He lives in the lessons and the laughter and the love he shared.

My father’s death taught me grief is very real. My father’s death also taught me that at the end of grief, a beautiful transformation can take place. Because my father was intimate with death, his view was different. “Death is a part of life,” he used to tell me. He accepted this. Me, well it took me a little longer to ease into the acceptance.

In the end, losing my father was hard… staying lost in his death was harder.

15 Comments

  • Gary Seven says:

    Beautiful

  • Tana says:

    I am sitting here bawling as I write. What a wonderful tribute to your Dad. Not all of us are blessed with such amazing fathers and yours was clearly exceptional. I happen to be so duly blessed too. But he’s still around and I am grateful for every moment he is, though I am a 9 hour drive away.

    I’m printing and saving this. Blessings.

  • Lynn Moorhead says:

    That was a very moving story Jackie, that left me needing a tissue.

    However, it was also full of a LOT of wisdom, and I truly appreciate you taking the time to share it.

    Thank you,
    Lynn M.

  • Joe Vasquez says:

    WOW

  • Michael says:

    This is one of the most awesome and moving testimonials I have ever read. Thank you for sharing this as it is such a personal experience.

    Kindest regards,
    Michael

  • Jenifer Lyn Ryser says:

    I just read your story, & like the others am bawling my eyes out. Absolutely beautiful! I also had a wonderful father, who after remarrying a lady who despised me, decided to disown me. Even though we live less than 2 miles from one another, I’ve not seen or spoken to him since 2001. I’m an only child as well.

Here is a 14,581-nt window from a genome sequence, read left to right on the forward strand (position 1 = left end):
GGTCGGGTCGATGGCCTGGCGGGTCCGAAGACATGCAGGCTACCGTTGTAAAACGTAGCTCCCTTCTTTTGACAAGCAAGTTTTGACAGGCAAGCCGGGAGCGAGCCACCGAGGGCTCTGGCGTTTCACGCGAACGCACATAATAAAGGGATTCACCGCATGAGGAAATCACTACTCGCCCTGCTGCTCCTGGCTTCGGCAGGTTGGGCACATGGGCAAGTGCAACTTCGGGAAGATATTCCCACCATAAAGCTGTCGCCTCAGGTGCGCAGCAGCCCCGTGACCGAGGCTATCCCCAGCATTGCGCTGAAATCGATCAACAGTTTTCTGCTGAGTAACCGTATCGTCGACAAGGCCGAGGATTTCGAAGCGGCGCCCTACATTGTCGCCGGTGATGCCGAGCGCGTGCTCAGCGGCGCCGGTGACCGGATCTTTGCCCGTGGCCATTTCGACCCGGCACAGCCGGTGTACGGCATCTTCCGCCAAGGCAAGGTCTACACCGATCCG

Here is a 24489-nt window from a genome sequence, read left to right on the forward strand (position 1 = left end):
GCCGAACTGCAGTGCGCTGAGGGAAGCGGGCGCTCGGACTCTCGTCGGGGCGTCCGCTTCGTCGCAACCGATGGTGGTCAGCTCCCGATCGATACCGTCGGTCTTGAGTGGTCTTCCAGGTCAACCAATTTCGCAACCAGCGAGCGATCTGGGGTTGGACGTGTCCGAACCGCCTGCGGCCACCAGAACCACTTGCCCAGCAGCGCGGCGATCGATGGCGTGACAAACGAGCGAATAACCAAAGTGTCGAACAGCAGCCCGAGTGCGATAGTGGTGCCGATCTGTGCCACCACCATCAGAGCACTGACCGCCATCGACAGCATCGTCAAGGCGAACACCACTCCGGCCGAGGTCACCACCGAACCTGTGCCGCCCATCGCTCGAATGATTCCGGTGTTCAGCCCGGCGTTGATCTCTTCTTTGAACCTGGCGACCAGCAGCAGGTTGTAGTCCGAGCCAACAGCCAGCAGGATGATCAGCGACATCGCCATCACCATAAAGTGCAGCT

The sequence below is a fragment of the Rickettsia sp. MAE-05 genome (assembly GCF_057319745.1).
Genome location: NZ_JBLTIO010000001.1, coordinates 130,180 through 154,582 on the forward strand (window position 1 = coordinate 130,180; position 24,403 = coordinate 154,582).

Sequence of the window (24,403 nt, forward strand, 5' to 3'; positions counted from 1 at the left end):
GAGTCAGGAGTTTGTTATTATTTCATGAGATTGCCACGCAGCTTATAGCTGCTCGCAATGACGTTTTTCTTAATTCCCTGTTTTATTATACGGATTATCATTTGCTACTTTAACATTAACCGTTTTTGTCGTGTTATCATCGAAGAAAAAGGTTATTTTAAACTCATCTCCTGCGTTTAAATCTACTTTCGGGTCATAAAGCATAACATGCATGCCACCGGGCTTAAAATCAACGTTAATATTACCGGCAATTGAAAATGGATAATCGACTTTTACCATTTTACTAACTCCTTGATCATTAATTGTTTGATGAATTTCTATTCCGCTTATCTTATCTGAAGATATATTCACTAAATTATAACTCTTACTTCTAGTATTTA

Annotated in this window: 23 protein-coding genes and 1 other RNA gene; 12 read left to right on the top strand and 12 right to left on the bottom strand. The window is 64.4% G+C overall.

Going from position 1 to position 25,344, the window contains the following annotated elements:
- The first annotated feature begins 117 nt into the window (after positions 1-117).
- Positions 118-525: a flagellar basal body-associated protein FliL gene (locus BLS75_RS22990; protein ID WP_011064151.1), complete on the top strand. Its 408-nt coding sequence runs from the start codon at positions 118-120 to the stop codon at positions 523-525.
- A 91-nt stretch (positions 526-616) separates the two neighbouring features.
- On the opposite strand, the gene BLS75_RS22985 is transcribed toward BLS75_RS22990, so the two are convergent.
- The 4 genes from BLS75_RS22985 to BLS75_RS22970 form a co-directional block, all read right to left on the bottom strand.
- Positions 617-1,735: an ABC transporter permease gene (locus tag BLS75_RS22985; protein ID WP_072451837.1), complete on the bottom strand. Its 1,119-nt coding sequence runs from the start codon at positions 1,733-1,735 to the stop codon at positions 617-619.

I’ve been thinking about him a lot in the last few months, & after reading your heartwarming story-have decided to attempt writing my Dad a letter. I hope he at least reads what I have to say, & understands how hard it’s been without him the past 18yrs.

  • Morgan says:

    Along with everything else you shared I have to say laughter is the most important thing I have taught my sons.
    You guys are amazing. Thanks for sharing.

  • Carlos and Rocio says:

    You are a beautiful person inside and out. My wife and I met you guys a couple of years back on a C.Cruise and we had such a wonderful time talking with you two that we missed that night’s show and we both agree that you where a very very nice person inside and out.
    Reading this words you wrote brought us back some very nice memories from that night.

  • Robert Glass says:

    Thank you, Jackie! You are one in a billion! Never change who you are – You are perfect, right now!
    Robert G

  • Steve says:

    Wonderful recollections of your Dad’s wisdom. As a father of three grown children I wonder if I imparted life lessons to them!
    It may be awkward but I’ll ask them. One pearl was “when sharing something that requires dividing the item, always give the larger piece to that person”.
    Keep up your writings.
    Steve M. ,M.D.

  • Truly, Obviously, he left on this Earth, a gorgeous, awesome, incredible woman with more love than what I have ever seen.
    Michael

  • Kimberly S. says:

    So beautifully expressed, what a wonderful man!

  • Wow, inspiring as I have two teens – and always strive to be such a Dad…

  • Randy H says:

    What a great tribute to your dad. You told me about why “YES” was so important to you and after reading this, I understand so much more. This gives me inspiration to be a better dad to my 2 girls and teach them how to say “yes” to all that life has to offer!

    Thanks for sharing.